Disney’s weird plan for McPocahontas movie
IT is the romantic tale which has captivated the minds of generations, telling of the love affair between a Native American princess and the young British explorer whose life she saves. But now exactly 400 years on from the death of Pocahontas, it turns out the famous Disney film of the heroine was almost derailed by plans to make some of the English characters Scottish.
Having fallen in love and allegedly saved the life of the adventurer Captain John Smith, she later married another Englishman, John Rolfe. Her funeral was held on March 21, 1617, at Saint George’s, Gravesend, where she is buried.
The quintessential Englishness might have been central to the tale, but not as far as Disney is concerned. Mel Gibson provided the voiceover as John Smith in the 1995 cartoon version and it has now emerged that Christian Bale’s character, Thomas, was almost cast as Scottish.
Bale revealed: “When I first started, the directors played with Thomas being Irish and Scottish and younger than I am, so I had to raise my voice and do different accents.
“But the more we did it, the more he became older and English.”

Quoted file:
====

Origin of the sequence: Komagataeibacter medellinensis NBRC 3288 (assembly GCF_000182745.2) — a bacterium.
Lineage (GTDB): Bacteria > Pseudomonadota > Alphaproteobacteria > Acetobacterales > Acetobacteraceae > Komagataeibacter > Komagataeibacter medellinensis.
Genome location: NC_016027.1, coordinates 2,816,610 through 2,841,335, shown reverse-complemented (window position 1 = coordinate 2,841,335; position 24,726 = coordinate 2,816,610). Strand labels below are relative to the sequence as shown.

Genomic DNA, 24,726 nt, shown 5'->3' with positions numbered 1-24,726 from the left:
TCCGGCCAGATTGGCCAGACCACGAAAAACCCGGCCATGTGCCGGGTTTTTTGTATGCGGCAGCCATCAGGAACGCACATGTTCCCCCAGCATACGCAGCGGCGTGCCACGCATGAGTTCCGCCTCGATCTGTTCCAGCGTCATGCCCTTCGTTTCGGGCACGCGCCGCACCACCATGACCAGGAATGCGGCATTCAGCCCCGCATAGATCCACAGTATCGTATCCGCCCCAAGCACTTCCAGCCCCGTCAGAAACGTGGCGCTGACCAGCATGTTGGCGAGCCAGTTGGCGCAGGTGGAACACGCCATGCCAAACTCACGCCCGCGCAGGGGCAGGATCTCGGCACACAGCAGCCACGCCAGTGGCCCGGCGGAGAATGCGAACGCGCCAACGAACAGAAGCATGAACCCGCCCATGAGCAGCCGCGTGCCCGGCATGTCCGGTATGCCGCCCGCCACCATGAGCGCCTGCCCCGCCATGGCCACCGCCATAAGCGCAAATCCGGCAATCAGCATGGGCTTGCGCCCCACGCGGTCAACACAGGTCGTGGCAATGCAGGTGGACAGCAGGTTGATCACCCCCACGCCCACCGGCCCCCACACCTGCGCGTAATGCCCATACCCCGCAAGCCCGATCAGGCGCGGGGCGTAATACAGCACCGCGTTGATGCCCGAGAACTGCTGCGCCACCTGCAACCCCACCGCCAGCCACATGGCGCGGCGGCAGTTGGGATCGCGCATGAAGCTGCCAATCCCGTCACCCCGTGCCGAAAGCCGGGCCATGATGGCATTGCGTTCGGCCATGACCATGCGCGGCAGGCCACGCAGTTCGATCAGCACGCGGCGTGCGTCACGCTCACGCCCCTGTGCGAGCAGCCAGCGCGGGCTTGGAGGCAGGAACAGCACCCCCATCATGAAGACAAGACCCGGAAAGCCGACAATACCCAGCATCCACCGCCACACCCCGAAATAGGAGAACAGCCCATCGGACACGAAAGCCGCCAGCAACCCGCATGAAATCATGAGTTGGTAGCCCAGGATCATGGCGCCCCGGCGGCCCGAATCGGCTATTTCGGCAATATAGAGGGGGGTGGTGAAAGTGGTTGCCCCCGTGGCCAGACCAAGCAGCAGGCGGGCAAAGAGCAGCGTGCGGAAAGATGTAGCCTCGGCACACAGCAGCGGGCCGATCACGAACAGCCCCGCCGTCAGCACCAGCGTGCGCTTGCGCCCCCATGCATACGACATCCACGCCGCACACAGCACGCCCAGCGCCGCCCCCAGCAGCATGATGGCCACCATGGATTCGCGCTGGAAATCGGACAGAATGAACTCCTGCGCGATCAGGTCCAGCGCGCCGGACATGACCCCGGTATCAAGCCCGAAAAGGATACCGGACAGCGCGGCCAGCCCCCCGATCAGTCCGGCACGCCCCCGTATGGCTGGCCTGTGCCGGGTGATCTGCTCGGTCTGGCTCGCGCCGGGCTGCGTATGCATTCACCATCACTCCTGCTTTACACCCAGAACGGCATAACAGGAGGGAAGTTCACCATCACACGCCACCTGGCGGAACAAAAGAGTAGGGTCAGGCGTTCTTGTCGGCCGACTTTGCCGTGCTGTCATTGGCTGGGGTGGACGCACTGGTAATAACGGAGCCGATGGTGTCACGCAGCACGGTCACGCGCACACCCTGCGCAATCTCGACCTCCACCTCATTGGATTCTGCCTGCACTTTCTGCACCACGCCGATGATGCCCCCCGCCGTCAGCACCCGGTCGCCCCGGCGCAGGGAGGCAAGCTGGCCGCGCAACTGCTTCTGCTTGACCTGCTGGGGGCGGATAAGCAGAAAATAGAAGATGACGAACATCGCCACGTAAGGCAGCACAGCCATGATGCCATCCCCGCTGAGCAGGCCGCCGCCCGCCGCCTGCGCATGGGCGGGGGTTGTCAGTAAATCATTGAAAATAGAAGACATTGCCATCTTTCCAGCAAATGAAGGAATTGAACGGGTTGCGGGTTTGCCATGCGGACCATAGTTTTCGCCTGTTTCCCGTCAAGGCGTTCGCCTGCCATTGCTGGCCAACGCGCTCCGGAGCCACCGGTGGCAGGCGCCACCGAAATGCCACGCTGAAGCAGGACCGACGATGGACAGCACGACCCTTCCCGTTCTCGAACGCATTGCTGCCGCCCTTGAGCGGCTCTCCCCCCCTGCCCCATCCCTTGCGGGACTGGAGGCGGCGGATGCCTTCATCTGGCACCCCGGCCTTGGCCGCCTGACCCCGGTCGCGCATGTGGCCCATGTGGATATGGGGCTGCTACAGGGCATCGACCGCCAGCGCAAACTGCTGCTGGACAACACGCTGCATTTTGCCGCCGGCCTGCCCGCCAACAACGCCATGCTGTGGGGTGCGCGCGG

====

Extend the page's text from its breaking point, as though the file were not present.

Another star of the animation, Billy Connolly, has also revealed it was his dulcet tones in the cartoon that prompted Gibson to bring him into Braveheart to do the voice of King Robert of Scotland. Connolly was also cast in the animation as an English sailor and settler called Ben. The comedian said: “I did the movie in my Scottish accent. I tried him as a Londoner, but it hurt my throat so much so that I couldn’t speak. As Ben the sailor, I shout all the time anyway, at sea or in battle.” He said of the toughest part of the role: “It was the embarrassment of standing all alone with a microphone in a huge barn, with people looking at me through glass windows. “There I was, by myself, yelling my lines, singing, ‘heave to, my hearties!’ I thought, ‘I’m a loony, a nutcase’.” The most exciting part was meeting the star of the film, Gibson: “He was in the studio and heard my voice, so he hired me to do a voiceover for a part in his movie Braveheart. I do the voice of King Robert of Scotland. ‘See, Mum, I told you I’d be king someday!’ It was not lacking in grooviness.” A series of events are planned to mark the 400th anniversary of Pocahontas’ burial in Gravesend this week.